Lack of sleep could trigger unhealthy snacking habits
Columbus, OH — People who typically sleep less than seven hours a night may be more likely to snack on salty and sugary foods throughout the day, results of a recent Ohio State University study suggest.
Researchers assessed 2007-2018 data from the National Health and Nutrition Examination Survey, analyzing 24-hour dietary recall responses from nearly 20,000 adults. Findings show that sleeping less than seven hours a night likely steered individuals to consume more carbohydrates, added sugar, fats and caffeine derived from snack foods – over half of which included soda and energy drinks, chips, pretzels, cookies, and pastries.
The National Sleep Foundation recommends adults get seven to nine hours of sleep a night.
“We know lack of sleep is linked to obesity from a broader scale, but it’s all these little behaviors that are anchored around how all that happens,” Christopher Taylor, study co-author and professor of medical dietetics at OSU’s School of Health and Rehabilitation Sciences, said in a press release. Unhealthy habits may persist as the day wears on, Taylor added.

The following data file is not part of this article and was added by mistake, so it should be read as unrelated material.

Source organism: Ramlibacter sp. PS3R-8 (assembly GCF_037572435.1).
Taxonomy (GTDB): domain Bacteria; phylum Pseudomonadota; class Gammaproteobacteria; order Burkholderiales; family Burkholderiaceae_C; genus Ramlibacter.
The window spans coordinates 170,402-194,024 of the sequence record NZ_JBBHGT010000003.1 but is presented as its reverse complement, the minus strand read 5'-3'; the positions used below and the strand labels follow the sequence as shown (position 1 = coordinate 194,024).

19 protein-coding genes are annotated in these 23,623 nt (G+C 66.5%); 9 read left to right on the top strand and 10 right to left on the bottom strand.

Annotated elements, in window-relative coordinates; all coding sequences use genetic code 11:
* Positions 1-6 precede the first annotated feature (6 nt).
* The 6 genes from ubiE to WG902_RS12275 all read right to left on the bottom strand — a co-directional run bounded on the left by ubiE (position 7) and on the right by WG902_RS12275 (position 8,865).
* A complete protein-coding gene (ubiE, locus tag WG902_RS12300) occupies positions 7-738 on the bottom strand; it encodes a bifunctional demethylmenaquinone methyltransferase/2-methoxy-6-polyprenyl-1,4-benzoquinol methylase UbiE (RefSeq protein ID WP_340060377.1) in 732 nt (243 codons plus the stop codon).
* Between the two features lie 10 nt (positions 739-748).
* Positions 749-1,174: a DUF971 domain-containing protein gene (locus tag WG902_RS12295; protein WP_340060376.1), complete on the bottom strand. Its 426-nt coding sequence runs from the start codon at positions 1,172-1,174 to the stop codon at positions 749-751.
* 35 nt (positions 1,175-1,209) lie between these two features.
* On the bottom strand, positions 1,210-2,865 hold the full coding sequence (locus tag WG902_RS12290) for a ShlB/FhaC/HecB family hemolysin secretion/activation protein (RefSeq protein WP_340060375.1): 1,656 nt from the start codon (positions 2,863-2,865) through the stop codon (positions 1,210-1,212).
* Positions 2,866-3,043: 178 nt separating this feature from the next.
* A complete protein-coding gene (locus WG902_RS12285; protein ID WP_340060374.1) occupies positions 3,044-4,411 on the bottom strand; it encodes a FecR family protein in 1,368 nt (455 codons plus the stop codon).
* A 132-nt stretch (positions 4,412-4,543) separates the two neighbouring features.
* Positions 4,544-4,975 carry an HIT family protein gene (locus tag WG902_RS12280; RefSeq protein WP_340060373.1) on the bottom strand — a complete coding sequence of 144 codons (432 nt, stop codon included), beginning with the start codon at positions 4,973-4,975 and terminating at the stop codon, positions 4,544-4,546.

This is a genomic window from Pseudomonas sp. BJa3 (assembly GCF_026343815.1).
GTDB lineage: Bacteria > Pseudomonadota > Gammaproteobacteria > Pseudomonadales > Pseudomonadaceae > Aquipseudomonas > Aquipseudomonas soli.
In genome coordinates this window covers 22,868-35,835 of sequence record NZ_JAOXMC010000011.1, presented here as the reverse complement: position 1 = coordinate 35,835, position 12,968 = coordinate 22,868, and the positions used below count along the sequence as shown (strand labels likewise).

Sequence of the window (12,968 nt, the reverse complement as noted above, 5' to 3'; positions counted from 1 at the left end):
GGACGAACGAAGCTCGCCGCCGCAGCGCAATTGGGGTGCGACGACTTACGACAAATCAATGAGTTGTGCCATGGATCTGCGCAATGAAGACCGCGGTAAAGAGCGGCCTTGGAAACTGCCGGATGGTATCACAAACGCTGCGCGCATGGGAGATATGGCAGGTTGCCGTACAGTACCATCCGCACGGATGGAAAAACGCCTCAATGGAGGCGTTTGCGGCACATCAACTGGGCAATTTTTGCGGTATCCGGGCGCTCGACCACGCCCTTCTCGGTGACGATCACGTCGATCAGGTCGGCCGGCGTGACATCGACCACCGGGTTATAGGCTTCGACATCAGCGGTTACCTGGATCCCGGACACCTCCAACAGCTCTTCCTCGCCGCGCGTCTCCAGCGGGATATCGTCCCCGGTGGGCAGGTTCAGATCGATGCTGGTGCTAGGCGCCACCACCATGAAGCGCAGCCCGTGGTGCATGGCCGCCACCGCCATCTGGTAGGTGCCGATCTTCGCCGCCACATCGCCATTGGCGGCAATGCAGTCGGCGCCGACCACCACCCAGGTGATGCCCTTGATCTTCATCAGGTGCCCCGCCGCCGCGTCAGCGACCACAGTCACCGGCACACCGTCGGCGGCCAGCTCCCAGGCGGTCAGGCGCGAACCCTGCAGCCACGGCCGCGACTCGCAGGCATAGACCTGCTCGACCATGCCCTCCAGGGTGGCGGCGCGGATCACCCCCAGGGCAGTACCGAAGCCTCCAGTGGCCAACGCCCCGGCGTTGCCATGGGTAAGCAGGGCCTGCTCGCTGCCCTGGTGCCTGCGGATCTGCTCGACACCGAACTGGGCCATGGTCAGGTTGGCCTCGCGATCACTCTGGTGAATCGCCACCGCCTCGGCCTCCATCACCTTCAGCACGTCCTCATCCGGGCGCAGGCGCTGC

“At night, we’re drinking our calories and eating a lot of convenience foods,” he said. “Not only are we not sleeping when we stay up late, but we’re doing all these obesity-related behaviors: lack of physical activity, increased screen time, food choices that we’re consuming as snacks and not as meals. So it creates this bigger impact.”
The study was published in the Journal of the Academy of Nutrition and Dietetics.